Boeing is delaying the launch of the Starliner Crew Flight Test yet again. The most recent delay, from May 17 to May 21, was due to a helium leak in Starliner’s Reaction Control System. Boeing has determined the leak is stable and would not pose a risk, but needs time to develop operational procedures to cope with it. The new date is May 25 at 3:09 pm ET.

The Crew Flight Test or CFT is the first flight of Boeing’s Starliner spacecraft to carry a crew and will launch on a United Launch Alliance (ULA) Atlas V rocket from Cape Canaveral Space Force Station in Florida.

Butch Wilmore and Suni Williams, both experienced NASA astronauts and Navy test pilots, will fly Starliner to the International Space Station as part of NASA’s certification process to confirm it is safe enough for NASA’s purposes.

NASA astronauts Butch Wilmore, left, and Suni Williams, right, walk out of crew quarters at Kennedy Space Center on May 6, 2024 to head to Space Launch Complex-41 at the adjacent Cape Canaveral Space Force Station for launch on the Boeing Starliner Crew Flight Test. The launch was scrubbed that night, however. Photo Credit:(NASA/Joel Kowsky)

Wilmore and Williams were settling into their seats just two hours from the scheduled liftoff on May 6 when ULA detected a problem with a valve in the rocket’s Centaur upper stage and the launch was scrubbed. The valve had to be replaced which meant taking the rocket with Starliner on top back to the Vertical Integration Facility. They set May 17 as the next “no earlier than” (NET) launch date.

ULA’s Atlas V rocket with Boeing’s Starliner capsule on top departs ULA’s Vertical Integration Facility on the way to the launch pad, May 4, 2024. Credit: ULA

ULA changed out and tested the valve, but in the meantime Boeing detected a helium leak in one of Starliner’s 28 Reaction Control System (RCS) thrusters. The thrusters are needed for in-orbit maneuvering and in case of a high-altitude abort. Boeing needed time to assess the situation and the launch slipped to NET May 21.

Today NASA, Boeing and ULA said the leak “is stable and would not pose a risk at that level during the flight,” but Boeing needs more time “to develop operational procedures to ensure the system retains sufficient performance capability and appropriate redundancy during the flight.”  Now the date is NET May 25 at 3:09 pm ET.

“The additional time allows teams to further assess a small helium leak in the Boeing Starliner spacecraft’s service module traced to a flange on a single reaction control system thruster. Pressure testing performed on May 15 on the spacecraft’s helium system showed the leak in the flange is stable and would not pose a risk at that level during the flight. The testing also indicated the rest of the thruster system is sealed effectively across the entire service module. Boeing teams are working to develop operational procedures to ensure the system retains sufficient performance capability and appropriate redundancy during the flight. As that work proceeds, NASA’s Commercial Crew Program and the International Space Station Program will take the next few days to review the data and procedures to make a final determination before proceeding to flight countdown.”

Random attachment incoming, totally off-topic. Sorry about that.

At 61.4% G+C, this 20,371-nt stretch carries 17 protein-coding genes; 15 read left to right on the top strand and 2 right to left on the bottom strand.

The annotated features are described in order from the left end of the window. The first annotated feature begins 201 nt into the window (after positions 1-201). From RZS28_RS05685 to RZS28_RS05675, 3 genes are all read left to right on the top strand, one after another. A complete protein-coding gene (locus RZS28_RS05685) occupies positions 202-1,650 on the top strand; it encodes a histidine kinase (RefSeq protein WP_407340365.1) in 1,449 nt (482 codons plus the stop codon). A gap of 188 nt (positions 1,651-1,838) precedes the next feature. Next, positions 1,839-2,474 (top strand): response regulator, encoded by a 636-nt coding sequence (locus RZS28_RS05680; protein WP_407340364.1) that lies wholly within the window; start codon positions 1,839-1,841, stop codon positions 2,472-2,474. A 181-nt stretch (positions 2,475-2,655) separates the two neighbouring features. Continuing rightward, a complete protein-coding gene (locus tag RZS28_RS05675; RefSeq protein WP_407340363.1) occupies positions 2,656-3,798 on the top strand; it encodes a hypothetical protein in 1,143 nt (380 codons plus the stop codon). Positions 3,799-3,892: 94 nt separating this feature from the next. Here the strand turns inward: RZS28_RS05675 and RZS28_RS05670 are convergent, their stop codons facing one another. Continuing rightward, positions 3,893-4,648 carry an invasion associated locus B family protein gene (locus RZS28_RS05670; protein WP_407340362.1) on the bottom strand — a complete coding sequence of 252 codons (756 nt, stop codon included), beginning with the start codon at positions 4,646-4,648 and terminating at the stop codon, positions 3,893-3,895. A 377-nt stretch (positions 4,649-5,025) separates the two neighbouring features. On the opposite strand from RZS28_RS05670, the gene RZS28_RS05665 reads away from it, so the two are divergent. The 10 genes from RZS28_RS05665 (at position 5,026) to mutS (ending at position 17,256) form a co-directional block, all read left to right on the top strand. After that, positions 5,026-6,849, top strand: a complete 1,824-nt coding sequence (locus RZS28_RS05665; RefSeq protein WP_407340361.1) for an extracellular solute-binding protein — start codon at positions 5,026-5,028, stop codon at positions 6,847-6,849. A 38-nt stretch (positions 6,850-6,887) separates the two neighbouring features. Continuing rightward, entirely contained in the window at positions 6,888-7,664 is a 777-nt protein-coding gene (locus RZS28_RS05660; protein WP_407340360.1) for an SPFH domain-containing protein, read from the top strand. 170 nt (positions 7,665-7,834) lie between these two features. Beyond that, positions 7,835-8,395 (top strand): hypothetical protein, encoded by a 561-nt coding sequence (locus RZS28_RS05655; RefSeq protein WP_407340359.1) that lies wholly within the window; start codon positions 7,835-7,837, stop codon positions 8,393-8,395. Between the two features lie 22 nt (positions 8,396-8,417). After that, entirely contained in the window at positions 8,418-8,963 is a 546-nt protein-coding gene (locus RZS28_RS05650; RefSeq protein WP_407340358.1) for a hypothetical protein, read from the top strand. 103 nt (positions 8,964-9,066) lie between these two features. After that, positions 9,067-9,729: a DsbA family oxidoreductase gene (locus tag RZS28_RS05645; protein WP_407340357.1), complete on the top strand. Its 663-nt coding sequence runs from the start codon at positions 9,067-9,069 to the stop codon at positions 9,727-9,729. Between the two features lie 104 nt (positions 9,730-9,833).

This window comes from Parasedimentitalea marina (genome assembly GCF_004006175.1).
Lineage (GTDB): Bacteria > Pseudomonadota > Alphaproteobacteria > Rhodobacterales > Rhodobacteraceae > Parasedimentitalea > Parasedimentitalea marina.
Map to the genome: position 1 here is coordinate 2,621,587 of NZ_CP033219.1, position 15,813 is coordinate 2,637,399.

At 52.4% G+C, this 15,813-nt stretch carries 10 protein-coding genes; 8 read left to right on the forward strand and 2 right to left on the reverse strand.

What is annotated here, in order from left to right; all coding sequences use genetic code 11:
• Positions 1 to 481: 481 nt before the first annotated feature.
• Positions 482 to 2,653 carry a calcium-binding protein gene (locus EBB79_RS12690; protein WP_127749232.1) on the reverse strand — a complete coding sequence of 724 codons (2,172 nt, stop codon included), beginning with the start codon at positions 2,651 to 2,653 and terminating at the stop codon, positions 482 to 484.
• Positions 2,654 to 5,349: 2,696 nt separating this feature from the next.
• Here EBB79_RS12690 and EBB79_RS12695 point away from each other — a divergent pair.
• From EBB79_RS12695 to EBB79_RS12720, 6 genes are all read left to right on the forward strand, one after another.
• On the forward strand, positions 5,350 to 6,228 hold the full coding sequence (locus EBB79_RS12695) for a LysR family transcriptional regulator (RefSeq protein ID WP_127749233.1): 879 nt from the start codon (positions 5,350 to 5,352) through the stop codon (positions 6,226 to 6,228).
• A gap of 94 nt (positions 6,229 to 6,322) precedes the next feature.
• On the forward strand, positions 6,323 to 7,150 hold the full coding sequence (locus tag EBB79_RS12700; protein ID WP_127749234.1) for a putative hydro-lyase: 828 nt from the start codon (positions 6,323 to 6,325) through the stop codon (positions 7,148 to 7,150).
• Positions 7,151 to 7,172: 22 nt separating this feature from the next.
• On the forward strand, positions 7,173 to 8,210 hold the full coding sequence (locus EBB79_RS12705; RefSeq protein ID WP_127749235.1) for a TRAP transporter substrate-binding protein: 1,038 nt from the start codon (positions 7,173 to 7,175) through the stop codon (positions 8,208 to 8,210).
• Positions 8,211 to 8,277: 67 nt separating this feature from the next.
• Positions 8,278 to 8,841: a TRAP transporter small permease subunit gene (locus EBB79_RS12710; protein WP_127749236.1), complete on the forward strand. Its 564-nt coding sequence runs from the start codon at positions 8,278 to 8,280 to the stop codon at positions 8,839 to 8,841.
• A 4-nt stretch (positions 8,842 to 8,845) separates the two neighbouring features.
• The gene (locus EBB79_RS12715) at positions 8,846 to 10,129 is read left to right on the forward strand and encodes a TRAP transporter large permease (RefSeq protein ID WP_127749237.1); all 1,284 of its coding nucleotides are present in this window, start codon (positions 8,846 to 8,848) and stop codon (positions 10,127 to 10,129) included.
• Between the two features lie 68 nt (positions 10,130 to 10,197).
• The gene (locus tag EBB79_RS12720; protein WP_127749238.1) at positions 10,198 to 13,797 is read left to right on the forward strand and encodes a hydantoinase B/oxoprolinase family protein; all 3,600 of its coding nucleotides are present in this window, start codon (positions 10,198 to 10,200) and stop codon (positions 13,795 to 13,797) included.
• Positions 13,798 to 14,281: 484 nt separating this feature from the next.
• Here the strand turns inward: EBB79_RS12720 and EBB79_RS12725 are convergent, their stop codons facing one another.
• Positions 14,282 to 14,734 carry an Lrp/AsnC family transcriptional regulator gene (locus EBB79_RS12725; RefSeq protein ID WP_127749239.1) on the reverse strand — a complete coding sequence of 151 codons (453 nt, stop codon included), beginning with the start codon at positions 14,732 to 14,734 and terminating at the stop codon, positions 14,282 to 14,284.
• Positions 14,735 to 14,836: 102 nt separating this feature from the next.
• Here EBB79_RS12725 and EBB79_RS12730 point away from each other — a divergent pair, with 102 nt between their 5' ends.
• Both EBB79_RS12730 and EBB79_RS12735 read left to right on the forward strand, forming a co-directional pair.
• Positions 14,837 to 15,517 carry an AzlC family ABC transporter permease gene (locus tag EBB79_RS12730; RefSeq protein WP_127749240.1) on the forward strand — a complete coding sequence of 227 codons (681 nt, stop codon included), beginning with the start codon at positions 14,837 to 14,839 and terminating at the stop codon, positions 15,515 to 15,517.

Boeing and SpaceX were both awarded contracts by NASA in 2014 to develop new crew space transportation systems to ferry astronauts to and from the ISS. NASA wanted two systems to ensure redundancy in case one was grounded for any reason, and competition since NASA buys transportation services from the two companies who retain ownership of the vehicles.

SpaceX flew its equivalent of the CFT in 2020 and now routinely takes NASA astronauts as well as private astronauts to orbit.

Boeing is four years behind. Starliner has encountered one problem after another since the first uncrewed Orbital Flight Test (OFT) in December 2019 that uncovered serious defects. Boeing decided to refly the uncrewed test before putting people on board. It was two-and-a-half years before that second flight, OFT-2, successfully took place in May 2022. Boeing and NASA were optimistic about getting this mission, CFT, off the ground in early 2023, but more issues emerged. Last July the launch was indefinitely delayed when Boeing discovered tape wrapped around wiring harnesses inside the spacecraft was flammable and soft link fabric sections of the parachutes were insufficiently strong.

Because it’s a fixed price contract, Boeing has to shoulder the extra costs for the OFT reflight, schedule delays and fixing all the problems. By July 2023, Boeing had taken more than $1 billion in charges against earnings and is eager to get Starliner certified for operational missions.

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